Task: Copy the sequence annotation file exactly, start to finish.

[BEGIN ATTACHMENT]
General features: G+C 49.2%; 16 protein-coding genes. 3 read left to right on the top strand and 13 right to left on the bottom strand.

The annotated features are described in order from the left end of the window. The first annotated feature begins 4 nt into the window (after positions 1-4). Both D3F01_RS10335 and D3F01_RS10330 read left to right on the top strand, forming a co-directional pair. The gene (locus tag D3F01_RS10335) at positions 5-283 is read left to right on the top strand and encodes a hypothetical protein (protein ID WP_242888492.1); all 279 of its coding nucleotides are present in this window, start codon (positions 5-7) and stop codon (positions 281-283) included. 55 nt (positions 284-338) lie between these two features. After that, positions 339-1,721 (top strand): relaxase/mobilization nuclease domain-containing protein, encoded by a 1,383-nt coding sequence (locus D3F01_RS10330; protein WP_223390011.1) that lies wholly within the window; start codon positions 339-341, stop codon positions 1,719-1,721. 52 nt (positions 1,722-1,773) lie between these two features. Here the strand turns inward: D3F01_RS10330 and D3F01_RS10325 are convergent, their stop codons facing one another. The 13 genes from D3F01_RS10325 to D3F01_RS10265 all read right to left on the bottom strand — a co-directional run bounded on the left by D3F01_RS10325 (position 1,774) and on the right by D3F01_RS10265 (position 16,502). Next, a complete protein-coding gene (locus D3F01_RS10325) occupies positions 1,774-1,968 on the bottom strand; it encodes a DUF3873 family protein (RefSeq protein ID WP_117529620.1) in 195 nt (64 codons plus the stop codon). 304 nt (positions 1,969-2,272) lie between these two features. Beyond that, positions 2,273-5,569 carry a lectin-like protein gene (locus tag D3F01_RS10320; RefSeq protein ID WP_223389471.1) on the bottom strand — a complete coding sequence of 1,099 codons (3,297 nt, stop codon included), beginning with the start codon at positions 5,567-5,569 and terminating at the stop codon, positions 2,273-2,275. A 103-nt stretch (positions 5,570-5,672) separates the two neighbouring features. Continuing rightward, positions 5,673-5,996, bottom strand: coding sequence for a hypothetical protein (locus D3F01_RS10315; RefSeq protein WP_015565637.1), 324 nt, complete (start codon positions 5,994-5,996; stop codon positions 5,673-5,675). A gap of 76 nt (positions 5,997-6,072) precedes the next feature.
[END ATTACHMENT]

General features: G+C 49.2%; 16 protein-coding genes. 3 read left to right on the top strand and 13 right to left on the bottom strand.

The annotated features are described in order from the left end of the window. The first annotated feature begins 4 nt into the window (after positions 1-4). Both D3F01_RS10335 and D3F01_RS10330 read left to right on the top strand, forming a co-directional pair. The gene (locus tag D3F01_RS10335) at positions 5-283 is read left to right on the top strand and encodes a hypothetical protein (protein ID WP_242888492.1); all 279 of its coding nucleotides are present in this window, start codon (positions 5-7) and stop codon (positions 281-283) included. 55 nt (positions 284-338) lie between these two features. After that, positions 339-1,721 (top strand): relaxase/mobilization nuclease domain-containing protein, encoded by a 1,383-nt coding sequence (locus D3F01_RS10330; protein WP_223390011.1) that lies wholly within the window; start codon positions 339-341, stop codon positions 1,719-1,721. 52 nt (positions 1,722-1,773) lie between these two features. Here the strand turns inward: D3F01_RS10330 and D3F01_RS10325 are convergent, their stop codons facing one another. The 13 genes from D3F01_RS10325 to D3F01_RS10265 all read right to left on the bottom strand — a co-directional run bounded on the left by D3F01_RS10325 (position 1,774) and on the right by D3F01_RS10265 (position 16,502). Next, a complete protein-coding gene (locus D3F01_RS10325) occupies positions 1,774-1,968 on the bottom strand; it encodes a DUF3873 family protein (RefSeq protein ID WP_117529620.1) in 195 nt (64 codons plus the stop codon). 304 nt (positions 1,969-2,272) lie between these two features. Beyond that, positions 2,273-5,569 carry a lectin-like protein gene (locus tag D3F01_RS10320; RefSeq protein ID WP_223389471.1) on the bottom strand — a complete coding sequence of 1,099 codons (3,297 nt, stop codon included), beginning with the start codon at positions 5,567-5,569 and terminating at the stop codon, positions 2,273-2,275. A 103-nt stretch (positions 5,570-5,672) separates the two neighbouring features. Continuing rightward, positions 5,673-5,996, bottom strand: coding sequence for a hypothetical protein (locus D3F01_RS10315; RefSeq protein WP_015565637.1), 324 nt, complete (start codon positions 5,994-5,996; stop codon positions 5,673-5,675). A gap of 76 nt (positions 5,997-6,072) precedes the next feature.